$⟨k| Ψ(a)⟩ ≡∫−∞ ∞dx ψk* (x) Ψ(a,x) =∑l=0 ∞cl ⟨k|l⟩ =∑m=0 ∞cl δkl =ck$

since the orthogonality of the basis states picks out each coefficient when contracted with the complete expansion. The behavior of the wave function is in general known from solving Schrödinger’s equation explicitly, but one can approximate this solution in terms of the known harmonic oscillator basis states. What is first needed is a way to evaluate the eigenvalues

$H(a) |Ψ(a) ⟩ =[p2 2m +m ωa2 2 |x |a] |Ψ(a) ⟩ =E(a) |Ψ(a) ⟩$

for the modified Hamiltonian as a function of the continuous exponent. Allow this Hamiltonian to act upon the expansion in terms of eigenstates,

$H(a) |Ψ(a) ⟩ =∑l=0 ∞cl H(a) |l⟩ ≡E(a) ∑l=0 ∞cl |l⟩ =E(a) |Ψ(a) ⟩$

where the inner equivalence must hold by working in from the outer equalities. Now form an inner product with each basis state:

$⟨k| H(a) |Ψ(a) ⟩ =∑l=0 ∞cl ⟨k| H(a) |l⟩ =E(a) ∑l=0 ∞cl ⟨k|l⟩ =E(a) ck$

This statement holds for each state k in turn. Arranging the wave function expansion as a column vector of coefficients, the second and fourth sections of this equality are equivalent to the infinite matrix equation

$[ ⟨0| H(a) |0⟩ ⟨0| H(a) |1⟩ ⟨0| H(a) |2⟩ ⋯ ⟨1| H(a) |0⟩ ⟨1| H(a) |1⟩ ⟨1| H(a) |2⟩ ⋯ ⟨2| H(a) |0⟩ ⟨2| H(a) |1⟩ ⟨2| H(a) |2⟩ ⋯ ⋮⋮ ⋮⋱ ] [ c0 c1 c2 ⋮ ] =E(a) [ c0 c1 c2 ⋮ ]$

This is now a standard eigenvalue problem in linear algebra: finding the eigenvalues and eigenvectors of the matrix on the left-hand side immediately gives the eigenvalues of the modified Hamiltonian, along with column eigenvectors for the expansion of each energy level in terms of harmonic oscillator basis states. The accuracy of the evaluation clearly depends upon how large a matrix is used.

The matrix elements of the modified Hamiltonian, as a linear operator, are the sum of matrix elements for the potential energy and matrix elements for the kinetic energy. In terms of the variable $u=mω ℏx$ , the matrix elements of the potential energy are

$⟨k| m ωa2 2 |x|a |l ⟩ =m ωa2 2 12k+l k!l!π (ℏmω )a/2 ∫−∞ ∞du |u|a e−u2 Hk(u) Hl(u) =m ωa2 2 [1 +(−1) k+l] 2k+l k!l!π (ℏmω )a/2 ∫0∞ duua e−u2 Hk(u) Hl(u)$

where the last step uses the parity property $Hk(−x) =(−1)k Hk(x)$ of the Hermite polynomials to restrict the domain of integration to the positive axis. If the potential were not given by an absolute value, the fractional factor here would contain a phase factor from the ath root of minus one.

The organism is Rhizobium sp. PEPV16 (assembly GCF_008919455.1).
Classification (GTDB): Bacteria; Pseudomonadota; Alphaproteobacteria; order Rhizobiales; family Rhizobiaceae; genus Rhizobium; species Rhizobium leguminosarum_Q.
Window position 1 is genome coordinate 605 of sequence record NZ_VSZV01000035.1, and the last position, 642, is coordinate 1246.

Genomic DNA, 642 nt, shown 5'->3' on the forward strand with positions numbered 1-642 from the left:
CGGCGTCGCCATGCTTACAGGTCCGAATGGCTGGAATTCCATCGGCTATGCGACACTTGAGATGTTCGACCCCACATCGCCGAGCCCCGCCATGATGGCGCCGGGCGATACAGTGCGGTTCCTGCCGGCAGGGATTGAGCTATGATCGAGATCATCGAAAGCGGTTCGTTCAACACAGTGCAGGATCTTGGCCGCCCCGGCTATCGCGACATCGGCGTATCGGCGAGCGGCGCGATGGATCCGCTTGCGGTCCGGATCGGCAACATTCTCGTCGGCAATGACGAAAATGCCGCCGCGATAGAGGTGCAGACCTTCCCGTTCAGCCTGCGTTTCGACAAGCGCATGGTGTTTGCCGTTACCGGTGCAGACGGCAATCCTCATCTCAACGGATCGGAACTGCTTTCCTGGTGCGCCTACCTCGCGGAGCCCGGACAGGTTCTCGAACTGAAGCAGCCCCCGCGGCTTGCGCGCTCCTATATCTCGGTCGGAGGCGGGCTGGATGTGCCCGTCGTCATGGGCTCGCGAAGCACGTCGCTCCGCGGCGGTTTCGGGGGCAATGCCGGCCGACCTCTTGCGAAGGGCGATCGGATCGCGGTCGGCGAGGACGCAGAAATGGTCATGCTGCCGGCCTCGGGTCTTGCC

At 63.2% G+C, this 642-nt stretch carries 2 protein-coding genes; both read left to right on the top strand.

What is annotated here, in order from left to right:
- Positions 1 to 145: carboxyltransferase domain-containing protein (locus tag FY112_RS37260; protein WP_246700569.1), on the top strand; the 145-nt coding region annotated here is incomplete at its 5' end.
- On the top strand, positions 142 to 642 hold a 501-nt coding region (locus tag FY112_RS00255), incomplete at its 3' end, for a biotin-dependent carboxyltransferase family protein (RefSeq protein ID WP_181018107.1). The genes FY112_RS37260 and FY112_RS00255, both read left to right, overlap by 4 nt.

For purposes of numerical evaluation, the finite series expansion of the product of Hermite polynomials can be integrated term by term and left as a finite double series. Performing the expansion, the integral in the matrix elements is

$∫0∞ duua e−u2 Hk(u) Hl(u) =∑i=0 int(k/2) ∑j=0 int(l/2) (−1 )i+j 2k+l -2i-2j k!l! (k-2i)! (l-2j)! i!j! ∫0∞ du e−u2 ua+k+l -2i-2j =∑i=0 int(k/2) ∑j=0 int(l/2) (−1 )i+j 2k+l -2i-2j -1 k!l! (k-2i)! (l-2j)! i!j! Γ(a+k +l+12 -i-j)$

where the last step uses the integral definition of the gamma function with a squared variable of integration. While this form appears to be complicated, it is amenable to quick calculation and does not needed to be simplified any further for practical application. Substituting this double series in the previous formula gives the matrix elements for the potential energy.

The harmonic oscillator basis states are solutions of the Schrödinger equation, which means that the action of the kinetic energy term upon them must satisfy

$p2 2m |l⟩ =[El -mω2 2x2] |l⟩$

This simple statement means that the matrix elements of the kinetic energy can be given in terms of previous results with no additional calculation:

$⟨k| p2 2m |l⟩ =ℏω( k+12) δkl -⟨k| mω2 2x2 |l⟩$

The second term in this formula can be evaluated explicitly without much difficulty, but again for purposes of numerical evaluation can be left represented by the double series already determined.

Now the fun begins! For simplicity of code, let $\hslash =m=\omega ={\omega }_{a}=1$ . With these simple choices of parameters, the values of the first few matrix elements of the modified Hamiltonian as a function of the arbitrary exponent are listed in the following interactive matrix: